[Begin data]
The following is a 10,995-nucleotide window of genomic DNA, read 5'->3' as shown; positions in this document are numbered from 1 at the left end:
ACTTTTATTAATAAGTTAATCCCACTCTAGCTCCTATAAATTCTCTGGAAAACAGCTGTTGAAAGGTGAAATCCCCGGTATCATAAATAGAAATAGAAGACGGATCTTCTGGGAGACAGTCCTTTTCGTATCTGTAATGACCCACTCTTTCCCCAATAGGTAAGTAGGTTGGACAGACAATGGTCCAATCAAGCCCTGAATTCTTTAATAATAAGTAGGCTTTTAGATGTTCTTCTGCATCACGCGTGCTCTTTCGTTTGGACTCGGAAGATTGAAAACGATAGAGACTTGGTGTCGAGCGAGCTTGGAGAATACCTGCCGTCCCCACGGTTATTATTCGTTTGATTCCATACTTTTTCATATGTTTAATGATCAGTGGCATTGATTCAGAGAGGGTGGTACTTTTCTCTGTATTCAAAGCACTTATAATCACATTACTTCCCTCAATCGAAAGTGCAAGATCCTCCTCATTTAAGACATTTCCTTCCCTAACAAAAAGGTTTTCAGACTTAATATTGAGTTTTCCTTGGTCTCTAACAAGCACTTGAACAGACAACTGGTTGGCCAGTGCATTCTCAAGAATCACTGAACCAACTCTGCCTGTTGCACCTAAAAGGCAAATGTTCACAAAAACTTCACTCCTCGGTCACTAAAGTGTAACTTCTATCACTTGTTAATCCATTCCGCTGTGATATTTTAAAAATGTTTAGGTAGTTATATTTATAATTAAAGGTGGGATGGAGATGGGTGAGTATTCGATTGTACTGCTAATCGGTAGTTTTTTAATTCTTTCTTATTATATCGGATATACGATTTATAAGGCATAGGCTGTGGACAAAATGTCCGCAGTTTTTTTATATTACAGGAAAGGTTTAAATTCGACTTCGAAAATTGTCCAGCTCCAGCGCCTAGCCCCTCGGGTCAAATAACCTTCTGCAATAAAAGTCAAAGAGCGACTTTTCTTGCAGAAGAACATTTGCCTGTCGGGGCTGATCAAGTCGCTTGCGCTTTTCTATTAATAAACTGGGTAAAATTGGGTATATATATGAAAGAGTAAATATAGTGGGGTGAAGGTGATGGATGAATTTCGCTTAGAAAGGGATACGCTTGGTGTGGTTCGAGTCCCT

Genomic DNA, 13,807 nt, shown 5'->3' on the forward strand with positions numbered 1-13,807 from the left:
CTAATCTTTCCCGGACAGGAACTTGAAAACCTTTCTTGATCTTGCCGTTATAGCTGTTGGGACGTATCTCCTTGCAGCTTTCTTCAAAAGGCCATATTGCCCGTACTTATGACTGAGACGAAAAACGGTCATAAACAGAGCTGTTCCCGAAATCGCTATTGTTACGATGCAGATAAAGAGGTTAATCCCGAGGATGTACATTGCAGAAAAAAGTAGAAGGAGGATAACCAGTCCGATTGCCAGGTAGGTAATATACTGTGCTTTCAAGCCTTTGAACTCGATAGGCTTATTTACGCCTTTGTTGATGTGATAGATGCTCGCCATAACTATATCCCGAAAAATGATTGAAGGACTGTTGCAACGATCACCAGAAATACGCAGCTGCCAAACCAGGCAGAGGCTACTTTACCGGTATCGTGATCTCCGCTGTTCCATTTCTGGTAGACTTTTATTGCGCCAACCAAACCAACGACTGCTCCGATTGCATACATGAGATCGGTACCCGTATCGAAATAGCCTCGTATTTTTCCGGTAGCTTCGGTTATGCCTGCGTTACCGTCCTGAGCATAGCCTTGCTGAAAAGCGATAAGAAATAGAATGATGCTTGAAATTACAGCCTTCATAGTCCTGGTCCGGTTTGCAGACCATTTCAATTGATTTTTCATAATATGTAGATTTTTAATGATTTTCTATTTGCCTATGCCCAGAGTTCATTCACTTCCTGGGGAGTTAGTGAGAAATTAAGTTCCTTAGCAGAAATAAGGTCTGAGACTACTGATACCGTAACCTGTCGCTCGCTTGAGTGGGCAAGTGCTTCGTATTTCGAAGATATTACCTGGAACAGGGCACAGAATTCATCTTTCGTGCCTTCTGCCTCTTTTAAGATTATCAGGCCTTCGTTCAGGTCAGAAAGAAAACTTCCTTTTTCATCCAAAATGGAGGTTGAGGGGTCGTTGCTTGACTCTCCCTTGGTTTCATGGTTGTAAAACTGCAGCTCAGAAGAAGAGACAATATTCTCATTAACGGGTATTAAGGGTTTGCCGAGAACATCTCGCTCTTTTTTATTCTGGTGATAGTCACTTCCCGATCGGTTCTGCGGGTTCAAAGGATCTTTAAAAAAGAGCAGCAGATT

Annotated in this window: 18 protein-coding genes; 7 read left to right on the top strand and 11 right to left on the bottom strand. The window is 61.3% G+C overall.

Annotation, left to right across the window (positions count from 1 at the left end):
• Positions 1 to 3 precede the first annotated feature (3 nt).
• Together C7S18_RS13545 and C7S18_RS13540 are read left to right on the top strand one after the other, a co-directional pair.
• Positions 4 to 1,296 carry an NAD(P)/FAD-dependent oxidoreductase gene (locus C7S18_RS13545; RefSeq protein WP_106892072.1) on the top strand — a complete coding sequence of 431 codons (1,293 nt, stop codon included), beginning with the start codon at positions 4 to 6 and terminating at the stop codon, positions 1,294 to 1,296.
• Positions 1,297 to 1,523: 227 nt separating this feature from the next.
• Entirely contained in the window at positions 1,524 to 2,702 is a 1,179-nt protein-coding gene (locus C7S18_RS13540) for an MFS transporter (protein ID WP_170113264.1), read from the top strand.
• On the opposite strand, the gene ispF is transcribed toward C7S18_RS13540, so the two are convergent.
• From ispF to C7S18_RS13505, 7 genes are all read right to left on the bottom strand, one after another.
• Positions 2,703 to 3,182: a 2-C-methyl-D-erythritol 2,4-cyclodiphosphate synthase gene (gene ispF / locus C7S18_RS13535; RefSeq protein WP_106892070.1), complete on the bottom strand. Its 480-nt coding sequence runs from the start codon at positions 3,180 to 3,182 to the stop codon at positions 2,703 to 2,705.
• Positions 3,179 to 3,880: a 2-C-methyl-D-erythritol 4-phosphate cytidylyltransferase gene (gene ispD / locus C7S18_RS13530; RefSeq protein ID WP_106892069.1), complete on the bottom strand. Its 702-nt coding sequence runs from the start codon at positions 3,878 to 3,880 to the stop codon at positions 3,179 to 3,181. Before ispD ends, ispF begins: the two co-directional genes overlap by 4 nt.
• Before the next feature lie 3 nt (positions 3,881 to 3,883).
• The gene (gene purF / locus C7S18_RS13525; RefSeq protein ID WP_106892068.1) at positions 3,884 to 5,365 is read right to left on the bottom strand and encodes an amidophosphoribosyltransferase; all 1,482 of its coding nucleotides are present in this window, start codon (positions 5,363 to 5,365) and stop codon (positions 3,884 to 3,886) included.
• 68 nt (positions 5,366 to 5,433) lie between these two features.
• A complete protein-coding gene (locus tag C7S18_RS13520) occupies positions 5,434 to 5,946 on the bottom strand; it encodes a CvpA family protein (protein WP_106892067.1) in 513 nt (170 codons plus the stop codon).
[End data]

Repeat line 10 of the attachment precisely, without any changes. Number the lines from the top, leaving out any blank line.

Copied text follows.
• Positions 1,297 to 1,523: 227 nt separating this feature from the next.